Powell says he cannot guarantee a ‘soft landing’ as the Fed looks to control inflation
US Federal Reserve Chairman Jerome Powell speaks during a press conference in Washington, DC, on May 4, 2022.
Jim Watson | Agence France-Presse | Getty Images
Federal Reserve Chairman Jerome Powell warned Thursday that controlling inflation could cause some economic pain but it remains his top priority.
Powell said he can’t promise a so-called soft landing for the economy as the Fed raises interest rates to curb rate increases that are approaching their fastest pace in more than 40 years.
“So a soft landing is a return to 2% inflation while maintaining the strength of the labor market. It’s very difficult to achieve now, for two reasons,” the central bank chief said in an interview with Marketplace. .
He noted that in a tight labor market that raises wages, avoiding the recession that often follows strict policy tightening will be a challenge.
“So it will be difficult and it will not be easy. Nobody here thinks it will be easy,” he said. “However, we believe there are paths… for us to get there.”
The remarks were published on the same day the Senate overwhelmingly confirmed Powell for a second term, a move that came nearly seven months after President Joe Biden first submitted the nomination.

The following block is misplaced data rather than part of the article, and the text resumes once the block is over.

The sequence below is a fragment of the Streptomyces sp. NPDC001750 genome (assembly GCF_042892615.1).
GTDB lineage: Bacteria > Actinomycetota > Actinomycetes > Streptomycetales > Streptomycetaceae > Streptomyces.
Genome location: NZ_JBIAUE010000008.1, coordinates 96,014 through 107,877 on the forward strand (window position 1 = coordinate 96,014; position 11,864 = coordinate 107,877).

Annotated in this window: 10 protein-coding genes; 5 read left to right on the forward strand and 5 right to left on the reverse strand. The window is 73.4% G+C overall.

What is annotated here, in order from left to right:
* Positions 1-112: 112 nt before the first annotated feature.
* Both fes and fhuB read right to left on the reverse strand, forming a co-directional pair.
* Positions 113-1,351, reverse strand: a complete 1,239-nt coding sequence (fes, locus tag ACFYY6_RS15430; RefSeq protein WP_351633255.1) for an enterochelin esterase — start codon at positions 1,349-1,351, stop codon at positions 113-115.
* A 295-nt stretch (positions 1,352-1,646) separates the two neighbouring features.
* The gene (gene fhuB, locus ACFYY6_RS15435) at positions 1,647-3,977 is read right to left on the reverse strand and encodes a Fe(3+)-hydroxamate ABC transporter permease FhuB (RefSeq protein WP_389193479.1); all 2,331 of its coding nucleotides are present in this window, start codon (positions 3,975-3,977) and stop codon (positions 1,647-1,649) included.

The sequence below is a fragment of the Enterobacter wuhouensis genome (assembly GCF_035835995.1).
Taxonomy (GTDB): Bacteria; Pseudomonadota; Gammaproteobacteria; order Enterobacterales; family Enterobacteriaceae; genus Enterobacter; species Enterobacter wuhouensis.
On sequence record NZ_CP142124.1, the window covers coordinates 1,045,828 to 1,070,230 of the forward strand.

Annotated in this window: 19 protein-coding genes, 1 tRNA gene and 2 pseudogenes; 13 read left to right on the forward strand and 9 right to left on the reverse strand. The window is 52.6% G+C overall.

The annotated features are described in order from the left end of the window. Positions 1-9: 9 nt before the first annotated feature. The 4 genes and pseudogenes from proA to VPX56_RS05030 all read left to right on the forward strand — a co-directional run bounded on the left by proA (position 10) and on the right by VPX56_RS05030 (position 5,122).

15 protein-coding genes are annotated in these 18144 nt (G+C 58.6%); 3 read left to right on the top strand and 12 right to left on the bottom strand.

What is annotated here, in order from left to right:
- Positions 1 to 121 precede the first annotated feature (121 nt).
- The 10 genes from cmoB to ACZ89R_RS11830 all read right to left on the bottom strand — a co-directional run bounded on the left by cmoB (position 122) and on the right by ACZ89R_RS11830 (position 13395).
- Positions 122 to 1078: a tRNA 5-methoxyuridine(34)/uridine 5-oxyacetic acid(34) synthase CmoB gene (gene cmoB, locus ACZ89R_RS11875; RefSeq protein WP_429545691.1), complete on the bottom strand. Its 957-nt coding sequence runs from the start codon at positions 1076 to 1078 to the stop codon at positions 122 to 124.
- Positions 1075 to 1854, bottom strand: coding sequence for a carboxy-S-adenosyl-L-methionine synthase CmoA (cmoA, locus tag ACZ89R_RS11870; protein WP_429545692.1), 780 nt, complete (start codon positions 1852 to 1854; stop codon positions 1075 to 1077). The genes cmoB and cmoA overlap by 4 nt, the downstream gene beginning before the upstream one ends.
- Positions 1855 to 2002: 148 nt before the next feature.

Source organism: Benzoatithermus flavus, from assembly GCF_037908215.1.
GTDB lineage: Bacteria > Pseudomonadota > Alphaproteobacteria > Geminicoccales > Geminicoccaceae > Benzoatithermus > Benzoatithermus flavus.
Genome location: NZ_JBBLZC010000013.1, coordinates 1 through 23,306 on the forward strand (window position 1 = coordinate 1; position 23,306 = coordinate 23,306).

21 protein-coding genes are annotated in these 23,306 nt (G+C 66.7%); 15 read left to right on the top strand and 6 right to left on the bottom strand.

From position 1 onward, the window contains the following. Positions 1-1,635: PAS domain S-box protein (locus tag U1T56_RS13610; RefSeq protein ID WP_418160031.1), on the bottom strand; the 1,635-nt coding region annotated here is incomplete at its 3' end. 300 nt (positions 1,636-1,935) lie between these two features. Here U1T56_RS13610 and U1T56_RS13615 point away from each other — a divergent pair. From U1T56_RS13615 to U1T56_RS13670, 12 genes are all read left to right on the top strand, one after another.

High on his priority list for a second term will be controlling price inflation, which recorded in April at an 8.3% annual rate, far from the highest level in more than 40 years recorded in March.
The Federal Reserve last week agreed to raise the interest rate by half a percentage point after a quarter point increase in March. Markets expect the rate-setting FOMC to raise another half-point in June and continue raising rates through the end of the year.
For his part, Powell said he understood the additional pain higher rates could cause, but said the Fed needed to act aggressively.
“Our goal, of course, is to bring inflation back to 2% without the economy entering a recession, or in other words, with the labor market remaining fairly strong,” he said. “That’s what we’re trying to achieve. I think the one thing we really can’t do is fail to restore price stability, though. Nothing in the economy works, and the economy doesn’t work for anyone without price stability.”
Powell came under some criticism for the Fed’s delay in raising interest rates and halting its bond-buying program even as inflation escalated. Moreover, in his post-meeting press conference last week, he made statements that were interpreted as taking tougher steps, such as a 75 basis point increase, off the table.
In an interview with Marketplace, he said he was “not sure how much of a difference it would have made” to operate more quickly, adding, “We did our best.”
“Now, we see the picture clearly and are determined to use our tools to bring us back to price stability,” Powell said.